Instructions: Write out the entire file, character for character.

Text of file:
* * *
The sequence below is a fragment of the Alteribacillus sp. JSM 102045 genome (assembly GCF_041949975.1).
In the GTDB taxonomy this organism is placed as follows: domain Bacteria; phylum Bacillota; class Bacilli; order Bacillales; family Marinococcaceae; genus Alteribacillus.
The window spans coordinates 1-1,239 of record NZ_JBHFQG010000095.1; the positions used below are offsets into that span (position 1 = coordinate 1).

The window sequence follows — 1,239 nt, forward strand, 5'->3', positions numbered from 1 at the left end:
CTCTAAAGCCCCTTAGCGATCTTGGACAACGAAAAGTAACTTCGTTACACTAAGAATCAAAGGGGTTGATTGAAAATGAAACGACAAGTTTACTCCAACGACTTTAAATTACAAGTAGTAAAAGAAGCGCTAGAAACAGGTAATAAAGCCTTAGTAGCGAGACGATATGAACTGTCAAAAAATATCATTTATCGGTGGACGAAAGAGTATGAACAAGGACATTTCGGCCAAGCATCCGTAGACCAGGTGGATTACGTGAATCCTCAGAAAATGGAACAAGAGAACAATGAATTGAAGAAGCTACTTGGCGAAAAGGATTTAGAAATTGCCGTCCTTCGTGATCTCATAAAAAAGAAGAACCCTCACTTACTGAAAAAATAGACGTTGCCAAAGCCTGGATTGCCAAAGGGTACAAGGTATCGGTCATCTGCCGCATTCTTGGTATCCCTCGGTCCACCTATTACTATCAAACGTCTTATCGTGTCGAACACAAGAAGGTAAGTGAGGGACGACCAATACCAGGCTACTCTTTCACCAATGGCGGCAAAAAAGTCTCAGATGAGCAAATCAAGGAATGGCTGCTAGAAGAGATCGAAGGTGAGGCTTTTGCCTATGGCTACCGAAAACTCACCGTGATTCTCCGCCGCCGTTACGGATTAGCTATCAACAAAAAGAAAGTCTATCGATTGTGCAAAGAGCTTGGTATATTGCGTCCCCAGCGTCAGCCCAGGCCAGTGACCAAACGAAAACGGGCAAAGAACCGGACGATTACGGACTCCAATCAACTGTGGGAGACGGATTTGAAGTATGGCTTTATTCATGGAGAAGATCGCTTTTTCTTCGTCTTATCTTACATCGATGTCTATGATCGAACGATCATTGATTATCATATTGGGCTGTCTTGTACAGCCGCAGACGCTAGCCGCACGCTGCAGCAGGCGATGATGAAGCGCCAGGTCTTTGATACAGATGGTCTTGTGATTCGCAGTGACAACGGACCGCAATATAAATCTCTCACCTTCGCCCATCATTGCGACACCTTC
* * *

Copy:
The sequence below is a fragment of the Alteribacillus sp. JSM 102045 genome (assembly GCF_041949975.1).
In the GTDB taxonomy this organism is placed as follows: domain Bacteria; phylum Bacillota; class Bacilli; order Bacillales; family Marinococcaceae; genus Alteribacillus.
The window spans coordinates 1-1,239 of record NZ_JBHFQG010000095.1; the positions used below are offsets into that span (position 1 = coordinate 1).

The window sequence follows — 1,239 nt, forward strand, 5'->3', positions numbered from 1 at the left end:
CTCTAAAGCCCCTTAGCGATCTTGGACAACGAAAAGTAACTTCGTTACACTAAGAATCAAAGGGGTTGATTGAAAATGAAACGACAAGTTTACTCCAACGACTTTAAATTACAAGTAGTAAAAGAAGCGCTAGAAACAGGTAATAAAGCCTTAGTAGCGAGACGATATGAACTGTCAAAAAATATCATTTATCGGTGGACGAAAGAGTATGAACAAGGACATTTCGGCCAAGCATCCGTAGACCAGGTGGATTACGTGAATCCTCAGAAAATGGAACAAGAGAACAATGAATTGAAGAAGCTACTTGGCGAAAAGGATTTAGAAATTGCCGTCCTTCGTGATCTCATAAAAAAGAAGAACCCTCACTTACTGAAAAAATAGACGTTGCCAAAGCCTGGATTGCCAAAGGGTACAAGGTATCGGTCATCTGCCGCATTCTTGGTATCCCTCGGTCCACCTATTACTATCAAACGTCTTATCGTGTCGAACACAAGAAGGTAAGTGAGGGACGACCAATACCAGGCTACTCTTTCACCAATGGCGGCAAAAAAGTCTCAGATGAGCAAATCAAGGAATGGCTGCTAGAAGAGATCGAAGGTGAGGCTTTTGCCTATGGCTACCGAAAACTCACCGTGATTCTCCGCCGCCGTTACGGATTAGCTATCAACAAAAAGAAAGTCTATCGATTGTGCAAAGAGCTTGGTATATTGCGTCCCCAGCGTCAGCCCAGGCCAGTGACCAAACGAAAACGGGCAAAGAACCGGACGATTACGGACTCCAATCAACTGTGGGAGACGGATTTGAAGTATGGCTTTATTCATGGAGAAGATCGCTTTTTCTTCGTCTTATCTTACATCGATGTCTATGATCGAACGATCATTGATTATCATATTGGGCTGTCTTGTACAGCCGCAGACGCTAGCCGCACGCTGCAGCAGGCGATGATGAAGCGCCAGGTCTTTGATACAGATGGTCTTGTGATTCGCAGTGACAACGGACCGCAATATAAATCTCTCACCTTCGCCCATCATTGCGACACCTTC